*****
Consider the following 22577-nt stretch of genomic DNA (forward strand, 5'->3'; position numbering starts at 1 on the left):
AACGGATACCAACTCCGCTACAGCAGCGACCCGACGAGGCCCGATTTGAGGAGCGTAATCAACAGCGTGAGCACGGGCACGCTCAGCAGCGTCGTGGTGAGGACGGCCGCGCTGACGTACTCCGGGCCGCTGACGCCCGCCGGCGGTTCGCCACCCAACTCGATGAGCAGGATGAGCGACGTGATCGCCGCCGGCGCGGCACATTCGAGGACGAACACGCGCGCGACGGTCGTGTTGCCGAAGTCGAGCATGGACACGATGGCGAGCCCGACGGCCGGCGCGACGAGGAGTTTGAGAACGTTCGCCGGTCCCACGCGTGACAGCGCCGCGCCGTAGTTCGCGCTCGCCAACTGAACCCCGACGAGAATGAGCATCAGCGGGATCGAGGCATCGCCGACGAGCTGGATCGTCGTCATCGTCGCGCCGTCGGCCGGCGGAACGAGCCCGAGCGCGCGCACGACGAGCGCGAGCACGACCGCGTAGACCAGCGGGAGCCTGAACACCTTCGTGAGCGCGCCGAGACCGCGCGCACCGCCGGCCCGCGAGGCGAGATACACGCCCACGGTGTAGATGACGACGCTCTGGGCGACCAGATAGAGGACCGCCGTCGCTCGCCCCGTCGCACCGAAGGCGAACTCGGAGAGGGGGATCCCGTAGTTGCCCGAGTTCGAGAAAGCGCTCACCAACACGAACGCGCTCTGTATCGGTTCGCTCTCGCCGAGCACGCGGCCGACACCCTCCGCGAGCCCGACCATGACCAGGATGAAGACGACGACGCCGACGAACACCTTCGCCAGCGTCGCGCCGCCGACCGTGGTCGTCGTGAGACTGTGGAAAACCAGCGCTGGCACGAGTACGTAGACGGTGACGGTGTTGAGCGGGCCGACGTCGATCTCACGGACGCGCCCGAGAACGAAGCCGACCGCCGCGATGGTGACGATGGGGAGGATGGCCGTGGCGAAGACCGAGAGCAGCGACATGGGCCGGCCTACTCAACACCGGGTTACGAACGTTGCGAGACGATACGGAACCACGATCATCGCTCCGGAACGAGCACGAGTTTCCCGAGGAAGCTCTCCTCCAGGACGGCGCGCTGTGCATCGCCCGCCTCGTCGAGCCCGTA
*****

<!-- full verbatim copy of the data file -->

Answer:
Consider the following 22577-nt stretch of genomic DNA (forward strand, 5'->3'; position numbering starts at 1 on the left):
AACGGATACCAACTCCGCTACAGCAGCGACCCGACGAGGCCCGATTTGAGGAGCGTAATCAACAGCGTGAGCACGGGCACGCTCAGCAGCGTCGTGGTGAGGACGGCCGCGCTGACGTACTCCGGGCCGCTGACGCCCGCCGGCGGTTCGCCACCCAACTCGATGAGCAGGATGAGCGACGTGATCGCCGCCGGCGCGGCACATTCGAGGACGAACACGCGCGCGACGGTCGTGTTGCCGAAGTCGAGCATGGACACGATGGCGAGCCCGACGGCCGGCGCGACGAGGAGTTTGAGAACGTTCGCCGGTCCCACGCGTGACAGCGCCGCGCCGTAGTTCGCGCTCGCCAACTGAACCCCGACGAGAATGAGCATCAGCGGGATCGAGGCATCGCCGACGAGCTGGATCGTCGTCATCGTCGCGCCGTCGGCCGGCGGAACGAGCCCGAGCGCGCGCACGACGAGCGCGAGCACGACCGCGTAGACCAGCGGGAGCCTGAACACCTTCGTGAGCGCGCCGAGACCGCGCGCACCGCCGGCCCGCGAGGCGAGATACACGCCCACGGTGTAGATGACGACGCTCTGGGCGACCAGATAGAGGACCGCCGTCGCTCGCCCCGTCGCACCGAAGGCGAACTCGGAGAGGGGGATCCCGTAGTTGCCCGAGTTCGAGAAAGCGCTCACCAACACGAACGCGCTCTGTATCGGTTCGCTCTCGCCGAGCACGCGGCCGACACCCTCCGCGAGCCCGACCATGACCAGGATGAAGACGACGACGCCGACGAACACCTTCGCCAGCGTCGCGCCGCCGACCGTGGTCGTCGTGAGACTGTGGAAAACCAGCGCTGGCACGAGTACGTAGACGGTGACGGTGTTGAGCGGGCCGACGTCGATCTCACGGACGCGCCCGAGAACGAAGCCGACCGCCGCGATGGTGACGATGGGGAGGATGGCCGTGGCGAAGACCGAGAGCAGCGACATGGGCCGGCCTACTCAACACCGGGTTACGAACGTTGCGAGACGATACGGAACCACGATCATCGCTCCGGAACGAGCACGAGTTTCCCGAGGAAGCTCTCCTCCAGGACGGCGCGCTGTGCATCGCCCGCCTCGTCGAGCCCGTA